ngrok: Make your Local Servers public with Secure Tunnels

The biggest challenge for any developer is the testing of the software that they’ve written. And testing becomes more difficult when you are building something for mobile or a platform different than yours. Mostly development occurs at the local level; all the web servers are running on localhost. Only you can view your work before deploying it somewhere. Enter ngrok, a free service for Windows that exposes local servers to the public internet over secure tunnels.

What is ngrok security

What is ngrok? How to use ngrok? ngrok lets you expose local servers behind Firewalls, to the public internet over secure tunnels. The tool requires zero configuration and comes with an inbuilt network interceptor.

Tunneling has been prevalent for years now, most of the VPNs also use the concept of tunneling for giving you unrestricted access to websites. Similarly, ngrok creates a secure tunnel between the public internet and your localhost server. Basically, you can make any website/web-app/web-service running on http://localhost:8080 accessible via the internet with a single command.


Most of the features offered by ngrok are free to use. And freeware limits are good enough for an intermediate developer who is looking to test their application. Although ngrok is also offered as a service, it is totally optional to skip that part and directly download the tool and get going.

How to use ngrok

You can sign-up for ngrok, and it is free. Creating an account will let you manage all your active tunnels from a cloud-based dashboard.

How to expose your local web server to the internet

Creating a tunnel to your local web server or any server is very simple. Download and unzip ngrok. Now open a CMD/PowerShell window and navigate to the folder where the unzipped contents are.

Now execute the following command to create a secure tunnel to your local server.

./ngrok http 8080

Where 8080 is the port on which your server is listening. If you are not sure about the port number, go to the default port number that is 80.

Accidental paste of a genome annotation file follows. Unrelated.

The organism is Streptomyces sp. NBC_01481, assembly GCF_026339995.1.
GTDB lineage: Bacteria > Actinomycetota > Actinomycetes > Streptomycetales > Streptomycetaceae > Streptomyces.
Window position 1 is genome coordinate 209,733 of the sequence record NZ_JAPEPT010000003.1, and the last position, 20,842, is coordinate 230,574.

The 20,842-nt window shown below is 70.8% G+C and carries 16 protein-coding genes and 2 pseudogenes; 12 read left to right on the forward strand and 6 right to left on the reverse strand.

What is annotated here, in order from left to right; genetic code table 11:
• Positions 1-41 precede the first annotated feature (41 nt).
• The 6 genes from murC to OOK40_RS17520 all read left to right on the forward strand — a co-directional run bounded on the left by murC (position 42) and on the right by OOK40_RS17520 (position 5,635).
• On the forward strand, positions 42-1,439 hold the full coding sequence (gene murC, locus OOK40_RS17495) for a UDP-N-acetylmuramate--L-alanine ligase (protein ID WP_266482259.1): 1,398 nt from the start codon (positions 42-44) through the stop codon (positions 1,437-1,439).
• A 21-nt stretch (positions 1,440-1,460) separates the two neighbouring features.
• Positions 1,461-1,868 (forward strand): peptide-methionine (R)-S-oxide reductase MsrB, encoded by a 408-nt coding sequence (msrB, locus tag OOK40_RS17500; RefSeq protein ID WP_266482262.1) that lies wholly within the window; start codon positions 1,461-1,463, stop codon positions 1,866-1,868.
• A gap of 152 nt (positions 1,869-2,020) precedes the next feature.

If you want to connect this ngrok instance to your account, you should provide the authentication token before executing the above command. To do so, log in to your ngrok account. Obtain your auth token from there and then execute following command in a CMD window.

./ngrok authtoken your_token_here

This is just a one-time action and needs not to be repeated every time.

Once you’ve created a tunnel, ngrok will display the public URL to your server. The public URL is a subdomain of and is generated randomly. You can even create persistent and easy-to-read customizable subdomains, but for that, you need to upgrade to a paid plan.

I think the default URLs are good enough for testing your application. You should consider upgrading only if you want something production grade and persistent.

ngrok Interceptor

ngrok also comes with an inbuilt interceptor that can be opened by opening The interceptor will let you view all the incoming network requests and their responses. Interceptor comes very handy when you are debugging something or want to view the incoming requests. Beside the interceptor, you can find the status tab. This tab would let you view all sort of information about your tunnel. You can view some stats like connections, connection durations, HTTP requests, server addresses, and protocols.

With the free plan, you can only create one tunnel at one time. Consider upgrading if you want to run more than one simultaneous tunnels.

ngrok is a useful tool for developers and enthusiasts. It lets you convert your existing localhost server to a public server that can be accessed from anywhere. I was introduced to this tool in a hackathon. And ngrok can be really very useful in hackathons, demos, presentations, mobile-app testing, webhook integrations and all those cases where you want to run your application without actually deploying it. ngrok is free to use, and the tunnels are super easy to create, which lets you focus more on development. Click here to download ngrok.

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Lavish loves to follow up on the latest happenings in technology. He loves to try out new Windows-based software and gadgets and is currently learning JAVA. He loves to develop new software for Windows. Creating a System Restore Point first before installing a new software is always recommended, he feels.